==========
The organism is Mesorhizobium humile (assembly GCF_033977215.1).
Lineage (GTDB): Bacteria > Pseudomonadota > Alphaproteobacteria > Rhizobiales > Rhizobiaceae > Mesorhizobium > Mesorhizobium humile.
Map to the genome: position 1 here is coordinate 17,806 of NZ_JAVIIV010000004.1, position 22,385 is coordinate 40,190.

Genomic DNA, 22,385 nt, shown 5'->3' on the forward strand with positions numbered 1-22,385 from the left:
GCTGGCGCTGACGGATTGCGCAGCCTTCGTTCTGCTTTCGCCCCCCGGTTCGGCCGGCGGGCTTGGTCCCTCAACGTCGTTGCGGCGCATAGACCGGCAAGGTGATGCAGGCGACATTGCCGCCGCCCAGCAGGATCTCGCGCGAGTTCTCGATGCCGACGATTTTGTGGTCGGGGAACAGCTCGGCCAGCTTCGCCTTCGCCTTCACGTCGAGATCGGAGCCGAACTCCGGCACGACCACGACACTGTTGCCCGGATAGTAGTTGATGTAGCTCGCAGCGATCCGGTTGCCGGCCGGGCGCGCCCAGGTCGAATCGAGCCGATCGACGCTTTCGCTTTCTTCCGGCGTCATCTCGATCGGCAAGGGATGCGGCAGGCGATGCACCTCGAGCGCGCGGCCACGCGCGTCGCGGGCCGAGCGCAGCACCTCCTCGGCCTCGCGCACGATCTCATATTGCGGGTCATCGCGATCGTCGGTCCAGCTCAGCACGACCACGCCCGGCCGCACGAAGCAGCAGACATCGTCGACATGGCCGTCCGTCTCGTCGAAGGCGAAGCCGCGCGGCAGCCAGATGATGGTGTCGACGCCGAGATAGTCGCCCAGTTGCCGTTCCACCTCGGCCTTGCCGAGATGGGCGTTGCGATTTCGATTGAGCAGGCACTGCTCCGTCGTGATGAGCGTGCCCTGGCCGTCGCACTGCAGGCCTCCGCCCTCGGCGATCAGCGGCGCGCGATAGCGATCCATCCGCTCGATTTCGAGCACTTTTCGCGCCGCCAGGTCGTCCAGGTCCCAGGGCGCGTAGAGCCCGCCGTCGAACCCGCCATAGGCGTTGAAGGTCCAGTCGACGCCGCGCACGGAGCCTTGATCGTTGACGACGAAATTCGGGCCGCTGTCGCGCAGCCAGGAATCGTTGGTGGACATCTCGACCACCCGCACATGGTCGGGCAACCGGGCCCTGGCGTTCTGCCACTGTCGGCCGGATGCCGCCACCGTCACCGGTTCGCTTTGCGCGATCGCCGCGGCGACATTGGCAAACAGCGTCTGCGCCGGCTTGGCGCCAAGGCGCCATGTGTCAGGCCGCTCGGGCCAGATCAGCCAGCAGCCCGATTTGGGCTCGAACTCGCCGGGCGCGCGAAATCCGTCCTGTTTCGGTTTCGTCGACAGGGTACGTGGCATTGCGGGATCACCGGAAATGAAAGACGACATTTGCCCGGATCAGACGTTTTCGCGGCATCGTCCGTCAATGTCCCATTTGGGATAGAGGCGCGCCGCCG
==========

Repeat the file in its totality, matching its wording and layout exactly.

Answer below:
The organism is Mesorhizobium humile (assembly GCF_033977215.1).
Lineage (GTDB): Bacteria > Pseudomonadota > Alphaproteobacteria > Rhizobiales > Rhizobiaceae > Mesorhizobium > Mesorhizobium humile.
Map to the genome: position 1 here is coordinate 17,806 of NZ_JAVIIV010000004.1, position 22,385 is coordinate 40,190.

Genomic DNA, 22,385 nt, shown 5'->3' on the forward strand with positions numbered 1-22,385 from the left:
GCTGGCGCTGACGGATTGCGCAGCCTTCGTTCTGCTTTCGCCCCCCGGTTCGGCCGGCGGGCTTGGTCCCTCAACGTCGTTGCGGCGCATAGACCGGCAAGGTGATGCAGGCGACATTGCCGCCGCCCAGCAGGATCTCGCGCGAGTTCTCGATGCCGACGATTTTGTGGTCGGGGAACAGCTCGGCCAGCTTCGCCTTCGCCTTCACGTCGAGATCGGAGCCGAACTCCGGCACGACCACGACACTGTTGCCCGGATAGTAGTTGATGTAGCTCGCAGCGATCCGGTTGCCGGCCGGGCGCGCCCAGGTCGAATCGAGCCGATCGACGCTTTCGCTTTCTTCCGGCGTCATCTCGATCGGCAAGGGATGCGGCAGGCGATGCACCTCGAGCGCGCGGCCACGCGCGTCGCGGGCCGAGCGCAGCACCTCCTCGGCCTCGCGCACGATCTCATATTGCGGGTCATCGCGATCGTCGGTCCAGCTCAGCACGACCACGCCCGGCCGCACGAAGCAGCAGACATCGTCGACATGGCCGTCCGTCTCGTCGAAGGCGAAGCCGCGCGGCAGCCAGATGATGGTGTCGACGCCGAGATAGTCGCCCAGTTGCCGTTCCACCTCGGCCTTGCCGAGATGGGCGTTGCGATTTCGATTGAGCAGGCACTGCTCCGTCGTGATGAGCGTGCCCTGGCCGTCGCACTGCAGGCCTCCGCCCTCGGCGATCAGCGGCGCGCGATAGCGATCCATCCGCTCGATTTCGAGCACTTTTCGCGCCGCCAGGTCGTCCAGGTCCCAGGGCGCGTAGAGCCCGCCGTCGAACCCGCCATAGGCGTTGAAGGTCCAGTCGACGCCGCGCACGGAGCCTTGATCGTTGACGACGAAATTCGGGCCGCTGTCGCGCAGCCAGGAATCGTTGGTGGACATCTCGACCACCCGCACATGGTCGGGCAACCGGGCCCTGGCGTTCTGCCACTGTCGGCCGGATGCCGCCACCGTCACCGGTTCGCTTTGCGCGATCGCCGCGGCGACATTGGCAAACAGCGTCTGCGCCGGCTTGGCGCCAAGGCGCCATGTGTCAGGCCGCTCGGGCCAGATCAGCCAGCAGCCCGATTTGGGCTCGAACTCGCCGGGCGCGCGAAATCCGTCCTGTTTCGGTTTCGTCGACAGGGTACGTGGCATTGCGGGATCACCGGAAATGAAAGACGACATTTGCCCGGATCAGACGTTTTCGCGGCATCGTCCGTCAATGTCCCATTTGGGATAGAGGCGCGCCGCCG